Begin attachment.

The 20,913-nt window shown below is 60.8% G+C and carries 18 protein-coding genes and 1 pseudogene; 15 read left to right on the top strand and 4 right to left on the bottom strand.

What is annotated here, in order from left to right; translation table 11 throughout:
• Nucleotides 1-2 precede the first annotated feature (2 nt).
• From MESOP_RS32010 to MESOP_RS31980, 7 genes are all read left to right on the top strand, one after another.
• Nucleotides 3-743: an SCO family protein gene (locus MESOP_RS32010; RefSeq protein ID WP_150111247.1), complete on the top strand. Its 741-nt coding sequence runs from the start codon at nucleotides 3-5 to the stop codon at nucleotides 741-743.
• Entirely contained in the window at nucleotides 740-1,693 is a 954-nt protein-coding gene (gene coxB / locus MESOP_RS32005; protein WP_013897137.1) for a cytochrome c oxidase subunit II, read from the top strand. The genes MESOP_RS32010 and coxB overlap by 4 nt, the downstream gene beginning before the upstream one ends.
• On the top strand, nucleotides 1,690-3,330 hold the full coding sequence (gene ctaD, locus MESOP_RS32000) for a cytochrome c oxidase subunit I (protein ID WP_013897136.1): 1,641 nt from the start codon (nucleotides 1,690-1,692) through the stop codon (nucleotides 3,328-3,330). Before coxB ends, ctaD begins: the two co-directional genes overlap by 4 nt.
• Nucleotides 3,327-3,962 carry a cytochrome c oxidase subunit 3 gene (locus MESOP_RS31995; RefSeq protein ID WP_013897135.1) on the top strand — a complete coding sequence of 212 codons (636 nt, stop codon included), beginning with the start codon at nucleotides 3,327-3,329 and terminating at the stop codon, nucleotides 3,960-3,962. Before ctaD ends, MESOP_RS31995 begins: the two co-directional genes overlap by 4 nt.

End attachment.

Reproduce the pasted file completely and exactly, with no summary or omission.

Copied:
The 20,913-nt window shown below is 60.8% G+C and carries 18 protein-coding genes and 1 pseudogene; 15 read left to right on the top strand and 4 right to left on the bottom strand.

What is annotated here, in order from left to right; translation table 11 throughout:
• Nucleotides 1-2 precede the first annotated feature (2 nt).
• From MESOP_RS32010 to MESOP_RS31980, 7 genes are all read left to right on the top strand, one after another.
• Nucleotides 3-743: an SCO family protein gene (locus MESOP_RS32010; RefSeq protein ID WP_150111247.1), complete on the top strand. Its 741-nt coding sequence runs from the start codon at nucleotides 3-5 to the stop codon at nucleotides 741-743.
• Entirely contained in the window at nucleotides 740-1,693 is a 954-nt protein-coding gene (gene coxB / locus MESOP_RS32005; protein WP_013897137.1) for a cytochrome c oxidase subunit II, read from the top strand. The genes MESOP_RS32010 and coxB overlap by 4 nt, the downstream gene beginning before the upstream one ends.
• On the top strand, nucleotides 1,690-3,330 hold the full coding sequence (gene ctaD, locus MESOP_RS32000) for a cytochrome c oxidase subunit I (protein ID WP_013897136.1): 1,641 nt from the start codon (nucleotides 1,690-1,692) through the stop codon (nucleotides 3,328-3,330). Before coxB ends, ctaD begins: the two co-directional genes overlap by 4 nt.
• Nucleotides 3,327-3,962 carry a cytochrome c oxidase subunit 3 gene (locus MESOP_RS31995; RefSeq protein ID WP_013897135.1) on the top strand — a complete coding sequence of 212 codons (636 nt, stop codon included), beginning with the start codon at nucleotides 3,327-3,329 and terminating at the stop codon, nucleotides 3,960-3,962. Before ctaD ends, MESOP_RS31995 begins: the two co-directional genes overlap by 4 nt.